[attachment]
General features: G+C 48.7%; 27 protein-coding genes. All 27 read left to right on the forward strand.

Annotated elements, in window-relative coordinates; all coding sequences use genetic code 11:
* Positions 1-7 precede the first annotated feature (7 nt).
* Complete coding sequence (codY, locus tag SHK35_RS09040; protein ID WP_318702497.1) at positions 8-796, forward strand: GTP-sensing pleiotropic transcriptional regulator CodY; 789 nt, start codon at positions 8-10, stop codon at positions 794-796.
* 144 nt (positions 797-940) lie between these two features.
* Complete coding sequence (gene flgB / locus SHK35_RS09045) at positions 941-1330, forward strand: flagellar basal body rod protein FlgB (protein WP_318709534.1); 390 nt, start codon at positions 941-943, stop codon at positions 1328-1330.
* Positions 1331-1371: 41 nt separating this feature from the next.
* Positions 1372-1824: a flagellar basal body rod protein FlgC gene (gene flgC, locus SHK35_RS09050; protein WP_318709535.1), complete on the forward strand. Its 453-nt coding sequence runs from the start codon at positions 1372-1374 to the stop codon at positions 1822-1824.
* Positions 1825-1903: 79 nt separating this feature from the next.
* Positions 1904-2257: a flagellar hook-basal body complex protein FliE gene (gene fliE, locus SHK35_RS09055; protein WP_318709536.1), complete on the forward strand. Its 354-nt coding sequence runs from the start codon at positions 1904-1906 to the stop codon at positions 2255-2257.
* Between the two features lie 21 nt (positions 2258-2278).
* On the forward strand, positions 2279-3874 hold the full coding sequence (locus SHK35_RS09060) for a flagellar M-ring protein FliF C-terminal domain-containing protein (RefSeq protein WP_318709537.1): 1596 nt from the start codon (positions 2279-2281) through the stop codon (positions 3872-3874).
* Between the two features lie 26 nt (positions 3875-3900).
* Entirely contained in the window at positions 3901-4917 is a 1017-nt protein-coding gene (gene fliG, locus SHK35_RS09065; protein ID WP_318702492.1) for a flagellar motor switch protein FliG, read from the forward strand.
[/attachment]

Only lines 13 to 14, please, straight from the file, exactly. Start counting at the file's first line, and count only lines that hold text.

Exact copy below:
* Between the two features lie 26 nt (positions 3875-3900).
* Entirely contained in the window at positions 3901-4917 is a 1017-nt protein-coding gene (gene fliG, locus SHK35_RS09065; protein ID WP_318702492.1) for a flagellar motor switch protein FliG, read from the forward strand.